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Commercial air conditioning: The need for efficient solutions

Driven by construction projects, the commercial AC sector is forecast to grow 3-7 per cent over the next few years

Image Credit: WAM
A design for the UAE pavilion at Dubai Expo 2020. The event is a major driver for the AC trade

Growth prospects for the heating, ventilation and air conditioning (HVAC) industry in the GCC continue to remain prudent and within single-digit numbers, experts say, citing a cautious approach by the construction sector.

However, green building regulations introduced by governments in the UAE, Qatar and Saudi Arabia, together with the ban on sale and import of inefficient ACs are set to fuel demand for energy-efficient units over the coming years. 
Construction projects will remain major drivers, aligned with Expo 2020 in Dubai and the Fifa World Cup in 2022.

“It is still a healthy market with an expected year-on-year single-digit growth of around 3-5 per cent for the coming years,” says George Berbari, CEO at DC PRO Engineering, a district energy company. 

Dharmesh Sawant, Senior Manager, HVAC Engineering Team at LG Electronics Middle East and Africa, offers similar numbers. “We see steady growth but there are many projects in the pipeline as a buildup to Expo 2020 in Dubai. I see growth in single digits — around 5-7 per cent.” 

In a March report, market research consultancy 6Wresearch forecast GCC sector growth at 7 per cent from 2017 to 2023 on the back of global events, 
infrastructure development activities and government initiatives towards providing housing units. 

The biggest demand still comes from residential housing, followed by hotels and a few commercial projects. “We are also seeing more malls and entertainment centres come up, though there is a glut in the hotel sector in some markets,” explains Berbari.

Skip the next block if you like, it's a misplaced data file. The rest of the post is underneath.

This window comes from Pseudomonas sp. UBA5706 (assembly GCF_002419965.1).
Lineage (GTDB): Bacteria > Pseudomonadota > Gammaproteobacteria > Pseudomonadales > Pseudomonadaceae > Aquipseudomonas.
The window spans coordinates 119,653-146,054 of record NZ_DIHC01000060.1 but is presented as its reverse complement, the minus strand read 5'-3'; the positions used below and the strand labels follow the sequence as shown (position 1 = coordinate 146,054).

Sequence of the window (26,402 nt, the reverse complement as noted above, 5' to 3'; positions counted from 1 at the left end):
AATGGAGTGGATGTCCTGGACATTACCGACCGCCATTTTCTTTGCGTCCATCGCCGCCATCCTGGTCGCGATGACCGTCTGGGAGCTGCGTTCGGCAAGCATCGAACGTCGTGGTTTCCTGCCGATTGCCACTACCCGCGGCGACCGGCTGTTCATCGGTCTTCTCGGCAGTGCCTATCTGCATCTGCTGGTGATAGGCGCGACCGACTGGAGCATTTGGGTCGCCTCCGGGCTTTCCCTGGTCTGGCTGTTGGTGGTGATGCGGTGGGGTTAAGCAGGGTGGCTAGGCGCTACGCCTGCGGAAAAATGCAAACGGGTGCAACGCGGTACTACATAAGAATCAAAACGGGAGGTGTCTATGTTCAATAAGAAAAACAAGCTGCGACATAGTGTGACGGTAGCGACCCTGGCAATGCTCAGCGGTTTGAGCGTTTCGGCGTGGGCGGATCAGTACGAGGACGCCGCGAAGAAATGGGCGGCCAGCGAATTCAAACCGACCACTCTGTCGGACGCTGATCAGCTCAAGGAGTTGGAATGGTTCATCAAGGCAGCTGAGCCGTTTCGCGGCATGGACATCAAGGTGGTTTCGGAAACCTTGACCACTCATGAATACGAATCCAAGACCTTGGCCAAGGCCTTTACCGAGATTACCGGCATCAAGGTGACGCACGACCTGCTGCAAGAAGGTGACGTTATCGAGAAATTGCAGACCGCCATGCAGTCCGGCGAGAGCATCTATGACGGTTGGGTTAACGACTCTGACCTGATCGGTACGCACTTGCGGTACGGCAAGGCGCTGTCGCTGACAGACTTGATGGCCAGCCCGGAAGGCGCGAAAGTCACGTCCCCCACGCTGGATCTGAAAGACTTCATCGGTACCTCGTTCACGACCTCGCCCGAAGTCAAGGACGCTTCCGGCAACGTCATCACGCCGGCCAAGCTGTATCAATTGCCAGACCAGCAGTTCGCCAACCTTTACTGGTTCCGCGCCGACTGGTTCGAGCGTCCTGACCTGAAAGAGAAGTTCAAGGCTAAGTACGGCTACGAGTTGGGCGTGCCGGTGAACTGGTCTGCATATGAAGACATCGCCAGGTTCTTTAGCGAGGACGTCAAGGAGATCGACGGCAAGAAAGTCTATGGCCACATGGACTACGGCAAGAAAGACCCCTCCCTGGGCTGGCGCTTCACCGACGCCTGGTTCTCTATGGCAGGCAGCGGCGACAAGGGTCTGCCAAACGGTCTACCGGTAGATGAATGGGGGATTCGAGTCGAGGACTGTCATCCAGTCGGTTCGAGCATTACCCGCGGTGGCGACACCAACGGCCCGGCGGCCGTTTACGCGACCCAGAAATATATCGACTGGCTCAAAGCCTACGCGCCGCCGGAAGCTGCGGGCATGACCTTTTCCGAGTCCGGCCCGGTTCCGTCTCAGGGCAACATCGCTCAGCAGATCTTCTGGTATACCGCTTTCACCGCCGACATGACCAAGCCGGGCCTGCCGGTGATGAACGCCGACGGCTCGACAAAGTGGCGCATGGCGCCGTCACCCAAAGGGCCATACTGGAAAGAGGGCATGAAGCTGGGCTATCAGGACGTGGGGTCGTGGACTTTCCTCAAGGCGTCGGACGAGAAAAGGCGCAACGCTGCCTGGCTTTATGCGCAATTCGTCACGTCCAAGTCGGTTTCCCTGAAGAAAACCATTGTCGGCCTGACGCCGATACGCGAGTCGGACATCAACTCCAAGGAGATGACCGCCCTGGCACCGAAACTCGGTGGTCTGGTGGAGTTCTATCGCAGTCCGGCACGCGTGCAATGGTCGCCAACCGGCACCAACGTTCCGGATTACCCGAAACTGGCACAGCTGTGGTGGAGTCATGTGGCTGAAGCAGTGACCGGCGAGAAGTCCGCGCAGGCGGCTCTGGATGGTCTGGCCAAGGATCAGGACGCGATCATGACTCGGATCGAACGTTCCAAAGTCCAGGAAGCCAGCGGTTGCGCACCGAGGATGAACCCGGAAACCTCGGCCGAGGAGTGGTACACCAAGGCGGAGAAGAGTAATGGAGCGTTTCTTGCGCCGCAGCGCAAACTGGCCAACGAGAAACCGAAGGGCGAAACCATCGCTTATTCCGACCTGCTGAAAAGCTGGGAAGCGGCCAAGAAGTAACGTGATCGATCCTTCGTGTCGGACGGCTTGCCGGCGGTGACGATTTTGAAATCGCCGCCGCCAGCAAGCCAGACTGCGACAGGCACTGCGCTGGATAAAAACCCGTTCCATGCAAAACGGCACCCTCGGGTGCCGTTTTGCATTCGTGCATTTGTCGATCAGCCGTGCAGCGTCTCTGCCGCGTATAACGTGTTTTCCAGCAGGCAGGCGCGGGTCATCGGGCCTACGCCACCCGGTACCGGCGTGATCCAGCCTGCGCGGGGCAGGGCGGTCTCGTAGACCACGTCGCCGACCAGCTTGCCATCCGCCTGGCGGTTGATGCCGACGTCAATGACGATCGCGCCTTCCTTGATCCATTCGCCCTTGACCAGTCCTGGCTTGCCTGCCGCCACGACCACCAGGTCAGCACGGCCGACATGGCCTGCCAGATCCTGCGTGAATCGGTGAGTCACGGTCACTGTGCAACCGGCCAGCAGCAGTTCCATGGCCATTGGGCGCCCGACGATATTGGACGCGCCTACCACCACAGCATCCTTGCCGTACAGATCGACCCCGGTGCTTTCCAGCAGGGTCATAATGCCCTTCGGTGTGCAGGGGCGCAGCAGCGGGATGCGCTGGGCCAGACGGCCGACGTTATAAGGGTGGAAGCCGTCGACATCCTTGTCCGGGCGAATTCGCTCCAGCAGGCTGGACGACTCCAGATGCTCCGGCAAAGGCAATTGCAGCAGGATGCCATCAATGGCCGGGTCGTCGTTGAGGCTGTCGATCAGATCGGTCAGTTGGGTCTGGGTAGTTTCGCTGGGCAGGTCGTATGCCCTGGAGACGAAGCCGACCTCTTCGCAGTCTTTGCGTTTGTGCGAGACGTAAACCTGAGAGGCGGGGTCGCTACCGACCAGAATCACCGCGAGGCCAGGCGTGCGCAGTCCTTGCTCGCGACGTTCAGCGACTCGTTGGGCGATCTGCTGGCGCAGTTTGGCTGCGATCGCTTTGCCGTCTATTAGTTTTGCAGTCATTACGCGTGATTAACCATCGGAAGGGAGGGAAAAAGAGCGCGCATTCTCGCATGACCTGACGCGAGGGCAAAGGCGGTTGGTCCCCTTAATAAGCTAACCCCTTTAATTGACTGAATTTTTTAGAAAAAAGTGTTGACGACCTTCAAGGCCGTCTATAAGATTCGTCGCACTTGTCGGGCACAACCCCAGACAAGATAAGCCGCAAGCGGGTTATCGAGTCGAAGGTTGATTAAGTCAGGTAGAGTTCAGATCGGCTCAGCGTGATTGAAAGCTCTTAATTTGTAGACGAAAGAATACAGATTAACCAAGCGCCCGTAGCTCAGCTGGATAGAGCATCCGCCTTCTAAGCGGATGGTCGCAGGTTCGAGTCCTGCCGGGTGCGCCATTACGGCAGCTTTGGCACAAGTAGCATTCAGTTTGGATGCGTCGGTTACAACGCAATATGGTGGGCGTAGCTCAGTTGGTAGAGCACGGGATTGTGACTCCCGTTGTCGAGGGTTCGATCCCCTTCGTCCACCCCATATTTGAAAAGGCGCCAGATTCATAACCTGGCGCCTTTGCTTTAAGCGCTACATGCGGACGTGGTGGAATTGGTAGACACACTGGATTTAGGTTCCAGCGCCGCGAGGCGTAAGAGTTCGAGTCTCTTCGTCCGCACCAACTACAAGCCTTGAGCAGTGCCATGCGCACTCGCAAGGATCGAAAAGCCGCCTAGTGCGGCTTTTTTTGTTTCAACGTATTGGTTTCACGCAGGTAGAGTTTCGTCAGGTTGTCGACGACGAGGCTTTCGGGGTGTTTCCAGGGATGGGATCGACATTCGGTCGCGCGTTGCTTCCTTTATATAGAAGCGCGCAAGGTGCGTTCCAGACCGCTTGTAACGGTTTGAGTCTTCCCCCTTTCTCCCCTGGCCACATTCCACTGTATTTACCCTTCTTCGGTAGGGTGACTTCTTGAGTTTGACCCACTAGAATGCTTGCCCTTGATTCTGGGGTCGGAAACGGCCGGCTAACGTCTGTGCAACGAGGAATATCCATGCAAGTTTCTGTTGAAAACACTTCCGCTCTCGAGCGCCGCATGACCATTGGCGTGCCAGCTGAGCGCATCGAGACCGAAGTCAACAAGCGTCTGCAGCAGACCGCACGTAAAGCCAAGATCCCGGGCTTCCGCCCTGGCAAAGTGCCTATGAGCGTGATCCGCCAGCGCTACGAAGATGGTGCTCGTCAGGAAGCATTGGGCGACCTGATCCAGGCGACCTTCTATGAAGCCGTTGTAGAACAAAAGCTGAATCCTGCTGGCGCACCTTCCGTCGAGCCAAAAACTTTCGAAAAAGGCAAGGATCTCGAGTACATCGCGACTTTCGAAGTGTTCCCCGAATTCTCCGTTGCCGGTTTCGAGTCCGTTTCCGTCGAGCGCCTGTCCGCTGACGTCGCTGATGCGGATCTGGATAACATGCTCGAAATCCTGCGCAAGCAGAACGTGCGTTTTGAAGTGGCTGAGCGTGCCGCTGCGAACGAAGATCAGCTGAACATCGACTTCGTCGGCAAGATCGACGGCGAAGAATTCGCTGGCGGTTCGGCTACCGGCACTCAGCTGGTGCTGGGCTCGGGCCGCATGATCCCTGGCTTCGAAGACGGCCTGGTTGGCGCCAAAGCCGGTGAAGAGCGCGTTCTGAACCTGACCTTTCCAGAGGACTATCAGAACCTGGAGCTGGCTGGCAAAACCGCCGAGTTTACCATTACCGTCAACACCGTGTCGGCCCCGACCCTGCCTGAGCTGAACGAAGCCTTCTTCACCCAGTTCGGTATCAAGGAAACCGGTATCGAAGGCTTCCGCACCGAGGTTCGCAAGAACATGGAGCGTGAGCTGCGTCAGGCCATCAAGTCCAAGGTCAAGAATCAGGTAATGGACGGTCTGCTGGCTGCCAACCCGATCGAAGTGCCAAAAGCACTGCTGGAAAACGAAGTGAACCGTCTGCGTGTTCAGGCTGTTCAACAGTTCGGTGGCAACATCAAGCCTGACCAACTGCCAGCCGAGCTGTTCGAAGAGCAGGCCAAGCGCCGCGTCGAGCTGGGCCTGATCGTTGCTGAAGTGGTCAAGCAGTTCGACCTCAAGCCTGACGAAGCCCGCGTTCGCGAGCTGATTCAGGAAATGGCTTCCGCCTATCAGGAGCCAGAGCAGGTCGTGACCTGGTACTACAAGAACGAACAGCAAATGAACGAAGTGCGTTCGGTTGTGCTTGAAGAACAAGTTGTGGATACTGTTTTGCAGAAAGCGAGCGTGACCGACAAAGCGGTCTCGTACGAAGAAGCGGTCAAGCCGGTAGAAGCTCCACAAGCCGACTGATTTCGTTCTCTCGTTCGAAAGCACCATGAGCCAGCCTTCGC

There are more than 30 main players in the region, including Daikin, which dominates due to expertise in variable refrigerant flow (VRF) manufacturing, Carrier, Super General, Johnson Control (York), LG, Samsung,  Maxcell, Hitachi and local manufacturers such as SKM, Al Zamil, Gami and Al Issa.


Other countries are following the UAE model, notes Sawant. “One of the big game changers is the implementation of the sustainability model in the UAE. Dubai and Abu Dhabi are the first governments in the region to implement sustainability guidelines and create regulations to ensure that developers are implementing the guidelines in design as well as HVAC systems.” Other countries are following suit, he adds.

The leading entities are Dubai Municipality, Estidama in Abu Dhabi as well as Trakhees-EHS (for Dubai World) and Dubai Silicon Oasis with its own green building regulations. “The Emirate of Sharjah is also coming up with new regulations on similar lines,” Sawant says. 

Hence, the next emerging trend is developers insisting on higher efficiency in air conditioning. “Earlier, it was only about price. But since the green building regulations [started being implemented], they first consider whether manufacturers are compliant even before discussing the price.”